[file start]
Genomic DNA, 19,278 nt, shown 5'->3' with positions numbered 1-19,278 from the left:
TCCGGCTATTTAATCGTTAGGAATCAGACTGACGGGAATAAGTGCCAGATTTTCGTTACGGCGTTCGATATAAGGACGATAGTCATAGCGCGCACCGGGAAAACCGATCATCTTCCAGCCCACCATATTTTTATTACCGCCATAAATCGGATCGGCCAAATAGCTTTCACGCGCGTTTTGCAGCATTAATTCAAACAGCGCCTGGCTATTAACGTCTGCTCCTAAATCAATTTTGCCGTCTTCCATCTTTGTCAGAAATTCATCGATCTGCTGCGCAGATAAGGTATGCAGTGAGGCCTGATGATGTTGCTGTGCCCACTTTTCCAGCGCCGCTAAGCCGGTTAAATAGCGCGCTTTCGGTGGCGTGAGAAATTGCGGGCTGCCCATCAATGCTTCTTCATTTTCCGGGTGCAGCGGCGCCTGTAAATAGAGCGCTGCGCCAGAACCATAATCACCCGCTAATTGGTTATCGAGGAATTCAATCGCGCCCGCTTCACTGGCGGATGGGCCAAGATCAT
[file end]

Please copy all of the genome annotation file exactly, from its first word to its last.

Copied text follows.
Genomic DNA, 19,278 nt, shown 5'->3' with positions numbered 1-19,278 from the left:
TCCGGCTATTTAATCGTTAGGAATCAGACTGACGGGAATAAGTGCCAGATTTTCGTTACGGCGTTCGATATAAGGACGATAGTCATAGCGCGCACCGGGAAAACCGATCATCTTCCAGCCCACCATATTTTTATTACCGCCATAAATCGGATCGGCCAAATAGCTTTCACGCGCGTTTTGCAGCATTAATTCAAACAGCGCCTGGCTATTAACGTCTGCTCCTAAATCAATTTTGCCGTCTTCCATCTTTGTCAGAAATTCATCGATCTGCTGCGCAGATAAGGTATGCAGTGAGGCCTGATGATGTTGCTGTGCCCACTTTTCCAGCGCCGCTAAGCCGGTTAAATAGCGCGCTTTCGGTGGCGTGAGAAATTGCGGGCTGCCCATCAATGCTTCTTCATTTTCCGGGTGCAGCGGCGCCTGTAAATAGAGCGCTGCGCCAGAACCATAATCACCCGCTAATTGGTTATCGAGGAATTCAATCGCGCCCGCTTCACTGGCGGATGGGCCAAGATCAT